Employers Guide to Benefit-in-kind – Private Use of Company Cars


Considering getting a Company Car? Here’s what you need to know.

The use of company cars is a common practice. In the EU, business registrations account for roughly 50% of all car sales in the EU, largely due to taxation rules. Naturally taxation rules change from one country to another and there are a few things you will need to know if you are considering getting a company car in Ireland.

In general, if a company car is available for an employee’s private use then the employee is chargeable to PAYE and PRSI in respect of that use. It is important to note that travelling to and from work in a company car is considered private use.

The notional pay to which PAYE and PRSI must be applied is determined by reference to the “cash equivalent” of the private use of the company car. The cash equivalent is determined by applying a percentage based on business kilometres to the “Original Market Value” (OMV) of the vehicle supplied (whether the vehicle is owned, acquired new or second-hand or leased by the employer).

Cars in “car-pools”

There will not be a charge to tax in respect of a car which is in a “car-pool”. A car can be considered as being in a car-pool if:

  • The car is made available to, and is actually used by, more than one employee and is not ordinarily used by one employee to the exclusion of the others.
  • Any private use of the car by the employees is merely related to business use.
  • Employees do not keep the car for personal use overnight.

Chauffeur driven cars

In the case of chauffeur driven cars two separate charges arise:

  • A benefit-in-kind charge in respect of the provision of the car.
  • A benefit-in-kind charge in respect of the expenses incurred by the employer in the provision of a chauffeur.

Charge for the chauffeur benefit – The total expense incurred by the employer in the provision of the chauffeur (e.g. chauffeur’s salary) is chargeable less any amount made good by the employee.

Calculation of “cash equivalent” in three steps:

  • Ascertain the Original Market Value (OMV) of the car.
  • Ascertain the Business Kilometres for the year and calculate the “cash equivalent” using the appropriate percentage.
  • Deduct amounts made good by Employee to the Employer

For example:

An employee has the use of a company Car with an original market value of €25,000. He/she travels 19,000 business kilometres annually and contributes €1,000 per annum directly to the employer for the private use of the Car. In addition, the employee pays for his/her own private fuel.

The notional pay is calculated as follows:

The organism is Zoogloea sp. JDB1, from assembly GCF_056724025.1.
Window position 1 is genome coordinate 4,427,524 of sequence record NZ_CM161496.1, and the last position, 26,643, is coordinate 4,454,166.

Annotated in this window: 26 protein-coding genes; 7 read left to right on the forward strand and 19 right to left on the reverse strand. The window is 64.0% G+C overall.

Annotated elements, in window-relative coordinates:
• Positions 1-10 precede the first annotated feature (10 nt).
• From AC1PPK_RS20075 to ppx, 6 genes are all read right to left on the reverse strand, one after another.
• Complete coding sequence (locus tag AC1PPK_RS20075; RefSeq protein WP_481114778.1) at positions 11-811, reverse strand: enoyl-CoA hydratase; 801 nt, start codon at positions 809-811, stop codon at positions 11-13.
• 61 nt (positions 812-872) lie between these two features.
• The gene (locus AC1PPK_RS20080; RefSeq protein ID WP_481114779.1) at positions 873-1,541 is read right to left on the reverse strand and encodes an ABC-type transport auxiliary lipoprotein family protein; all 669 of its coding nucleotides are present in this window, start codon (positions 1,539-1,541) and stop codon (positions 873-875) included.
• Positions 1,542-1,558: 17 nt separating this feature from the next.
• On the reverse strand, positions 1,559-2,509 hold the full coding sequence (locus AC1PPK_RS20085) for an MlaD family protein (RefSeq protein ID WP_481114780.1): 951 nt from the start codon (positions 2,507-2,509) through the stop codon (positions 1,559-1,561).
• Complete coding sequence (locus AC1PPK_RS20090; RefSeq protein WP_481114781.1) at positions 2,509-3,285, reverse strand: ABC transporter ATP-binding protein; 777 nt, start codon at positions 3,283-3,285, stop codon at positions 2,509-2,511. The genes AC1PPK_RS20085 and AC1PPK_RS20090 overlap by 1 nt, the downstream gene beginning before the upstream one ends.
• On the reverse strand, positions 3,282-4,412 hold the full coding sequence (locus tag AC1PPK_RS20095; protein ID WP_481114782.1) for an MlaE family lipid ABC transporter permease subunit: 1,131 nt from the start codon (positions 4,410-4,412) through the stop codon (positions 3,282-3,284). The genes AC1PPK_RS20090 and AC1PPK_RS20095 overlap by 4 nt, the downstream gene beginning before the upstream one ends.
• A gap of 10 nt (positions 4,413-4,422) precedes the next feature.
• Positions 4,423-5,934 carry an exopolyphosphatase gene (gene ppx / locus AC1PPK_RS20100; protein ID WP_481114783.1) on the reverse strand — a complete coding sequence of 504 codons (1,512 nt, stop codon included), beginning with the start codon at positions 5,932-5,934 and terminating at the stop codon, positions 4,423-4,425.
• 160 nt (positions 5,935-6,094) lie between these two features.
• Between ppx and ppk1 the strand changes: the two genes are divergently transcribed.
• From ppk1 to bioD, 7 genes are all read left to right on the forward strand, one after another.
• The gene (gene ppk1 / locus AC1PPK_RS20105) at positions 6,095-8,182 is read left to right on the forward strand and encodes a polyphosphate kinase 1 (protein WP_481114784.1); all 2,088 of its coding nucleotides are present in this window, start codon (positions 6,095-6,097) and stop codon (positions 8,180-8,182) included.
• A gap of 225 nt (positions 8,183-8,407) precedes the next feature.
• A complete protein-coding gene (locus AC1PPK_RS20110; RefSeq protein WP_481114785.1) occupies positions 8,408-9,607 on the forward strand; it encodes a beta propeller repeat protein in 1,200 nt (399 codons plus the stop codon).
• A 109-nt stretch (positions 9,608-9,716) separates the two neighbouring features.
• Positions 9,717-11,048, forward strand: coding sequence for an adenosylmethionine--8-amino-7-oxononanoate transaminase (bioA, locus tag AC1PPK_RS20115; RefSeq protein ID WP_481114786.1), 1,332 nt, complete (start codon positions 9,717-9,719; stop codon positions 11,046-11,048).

25,000  x  30%                        =                      €7,500

Less amount made good to employer     –    (€1,000)

Notional Pay                          =                       €6,500

Alternative Basis for certain employees with low business kilometres

In the case of certain employees whose annual business travel does not exceed 24,140 kilometres, the cash equivalent of 30% of OMV may be reduced by 20% giving an effective cash equivalent of 24% of OMV.

This alternative basis is available where the following conditions are met.

The employee:

  • Works an average of at least 20 hours per week.
  • Travels at least 8,047 business kilometres per annum on the employer’s business.
  • Spends at least 70% of his or her working time away from the employer’s premises.
  • Retains a log book detailing business kilometres, business transacted, business time travelled and date of journey, and the log book is certified by the employer as being correct.

Private use of Company Cars by Employees in the Motor Industry

If the employees are working in the motor industry, special arrangements have to be put in place related to frequent changes of company cars (changes at periods of less than 1 month). This arrangement does not apply to employees who have exclusive use of a specific car(s) for a predictable period(s) in excess of 1 month.

This arrangement applies to the following employees:

  • Employees in the retail motor trade.
  • Employees in the short-term car hire trade.
  • Other employees in the motor trade.

The employers within the arrangement are:

  • Motor retailers who are engaged in selling used cars only.
  • Franchised motor retailers who are engaged in selling both new and used cars.
  • Short-term car hire providers.
  • Motor distributors and car leasing.

When the Company Car is not available for a full year

Where a car is not available for part of a year, the business kilometric thresholds and the percentage cash equivalents used should be calculated as follows:

(number of days in the tax year car is available for private use) / 365

Or as percentage:

(number of days in the tax year car is available for private use) x 100) / 365

In case the change of the car happens during the tax year, the notional pay is calculated the same as when the company car is not available for the full year.

End of Year Adjustment

Employers need to estimate the business kilometres during the course of the year and the resultant estimated notional pay should be added to the employee’s money wages or salary and PAYE and PRSI calculated on the aggregate amount.

Car Allowances

In case of the employee surrendering the company car and receiving a round sum car allowance instead, the sum is liable to PAYE and PRSI.

If the employer reimburses the expense of business kilometres whereby an employee has used their personal car, this reimbursement is not liable to PAYE and PRSI.

If you would like to find out more or you need assistance with your benefit-in-kind, contact Richard Maloney today for a consultation at richard.maloney@ormsby-rhodes.ie